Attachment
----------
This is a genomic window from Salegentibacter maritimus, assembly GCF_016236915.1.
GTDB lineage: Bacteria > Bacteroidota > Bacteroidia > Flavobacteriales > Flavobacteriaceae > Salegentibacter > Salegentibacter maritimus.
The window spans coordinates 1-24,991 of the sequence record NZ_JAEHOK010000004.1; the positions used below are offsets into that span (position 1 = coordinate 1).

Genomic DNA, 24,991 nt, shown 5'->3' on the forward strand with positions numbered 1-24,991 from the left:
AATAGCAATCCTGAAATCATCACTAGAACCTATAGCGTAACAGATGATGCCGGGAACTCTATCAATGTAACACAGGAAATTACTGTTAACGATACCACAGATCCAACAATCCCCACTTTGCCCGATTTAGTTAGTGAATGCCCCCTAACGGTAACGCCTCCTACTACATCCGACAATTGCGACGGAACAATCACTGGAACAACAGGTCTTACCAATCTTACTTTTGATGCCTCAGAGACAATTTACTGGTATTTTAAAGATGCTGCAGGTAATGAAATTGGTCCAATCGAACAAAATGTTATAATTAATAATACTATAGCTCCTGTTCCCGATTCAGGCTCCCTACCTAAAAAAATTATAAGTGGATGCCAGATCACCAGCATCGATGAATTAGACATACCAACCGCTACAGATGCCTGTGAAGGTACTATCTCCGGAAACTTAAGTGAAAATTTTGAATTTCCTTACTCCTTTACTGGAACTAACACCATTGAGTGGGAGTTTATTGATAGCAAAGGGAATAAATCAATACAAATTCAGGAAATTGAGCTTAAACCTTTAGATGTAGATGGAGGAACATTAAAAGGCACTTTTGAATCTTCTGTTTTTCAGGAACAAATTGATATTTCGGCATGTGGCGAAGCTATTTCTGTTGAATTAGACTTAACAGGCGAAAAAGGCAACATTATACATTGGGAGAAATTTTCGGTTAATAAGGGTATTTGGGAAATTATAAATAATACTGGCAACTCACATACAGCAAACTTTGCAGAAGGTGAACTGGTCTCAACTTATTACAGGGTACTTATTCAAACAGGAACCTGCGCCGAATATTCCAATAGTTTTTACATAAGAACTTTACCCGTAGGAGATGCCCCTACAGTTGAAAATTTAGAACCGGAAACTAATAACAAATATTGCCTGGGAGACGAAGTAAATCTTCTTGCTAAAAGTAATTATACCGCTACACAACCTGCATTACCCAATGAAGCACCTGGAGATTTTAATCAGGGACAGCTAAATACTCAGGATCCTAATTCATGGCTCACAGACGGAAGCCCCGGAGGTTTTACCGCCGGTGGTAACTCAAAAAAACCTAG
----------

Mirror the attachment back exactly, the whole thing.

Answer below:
This is a genomic window from Salegentibacter maritimus, assembly GCF_016236915.1.
GTDB lineage: Bacteria > Bacteroidota > Bacteroidia > Flavobacteriales > Flavobacteriaceae > Salegentibacter > Salegentibacter maritimus.
The window spans coordinates 1-24,991 of the sequence record NZ_JAEHOK010000004.1; the positions used below are offsets into that span (position 1 = coordinate 1).

Genomic DNA, 24,991 nt, shown 5'->3' on the forward strand with positions numbered 1-24,991 from the left:
AATAGCAATCCTGAAATCATCACTAGAACCTATAGCGTAACAGATGATGCCGGGAACTCTATCAATGTAACACAGGAAATTACTGTTAACGATACCACAGATCCAACAATCCCCACTTTGCCCGATTTAGTTAGTGAATGCCCCCTAACGGTAACGCCTCCTACTACATCCGACAATTGCGACGGAACAATCACTGGAACAACAGGTCTTACCAATCTTACTTTTGATGCCTCAGAGACAATTTACTGGTATTTTAAAGATGCTGCAGGTAATGAAATTGGTCCAATCGAACAAAATGTTATAATTAATAATACTATAGCTCCTGTTCCCGATTCAGGCTCCCTACCTAAAAAAATTATAAGTGGATGCCAGATCACCAGCATCGATGAATTAGACATACCAACCGCTACAGATGCCTGTGAAGGTACTATCTCCGGAAACTTAAGTGAAAATTTTGAATTTCCTTACTCCTTTACTGGAACTAACACCATTGAGTGGGAGTTTATTGATAGCAAAGGGAATAAATCAATACAAATTCAGGAAATTGAGCTTAAACCTTTAGATGTAGATGGAGGAACATTAAAAGGCACTTTTGAATCTTCTGTTTTTCAGGAACAAATTGATATTTCGGCATGTGGCGAAGCTATTTCTGTTGAATTAGACTTAACAGGCGAAAAAGGCAACATTATACATTGGGAGAAATTTTCGGTTAATAAGGGTATTTGGGAAATTATAAATAATACTGGCAACTCACATACAGCAAACTTTGCAGAAGGTGAACTGGTCTCAACTTATTACAGGGTACTTATTCAAACAGGAACCTGCGCCGAATATTCCAATAGTTTTTACATAAGAACTTTACCCGTAGGAGATGCCCCTACAGTTGAAAATTTAGAACCGGAAACTAATAACAAATATTGCCTGGGAGACGAAGTAAATCTTCTTGCTAAAAGTAATTATACCGCTACACAACCTGCATTACCCAATGAAGCACCTGGAGATTTTAATCAGGGACAGCTAAATACTCAGGATCCTAATTCATGGCTCACAGACGGAAGCCCCGGAGGTTTTACCGCCGGTGGTAACTCAAAAAAACCTAG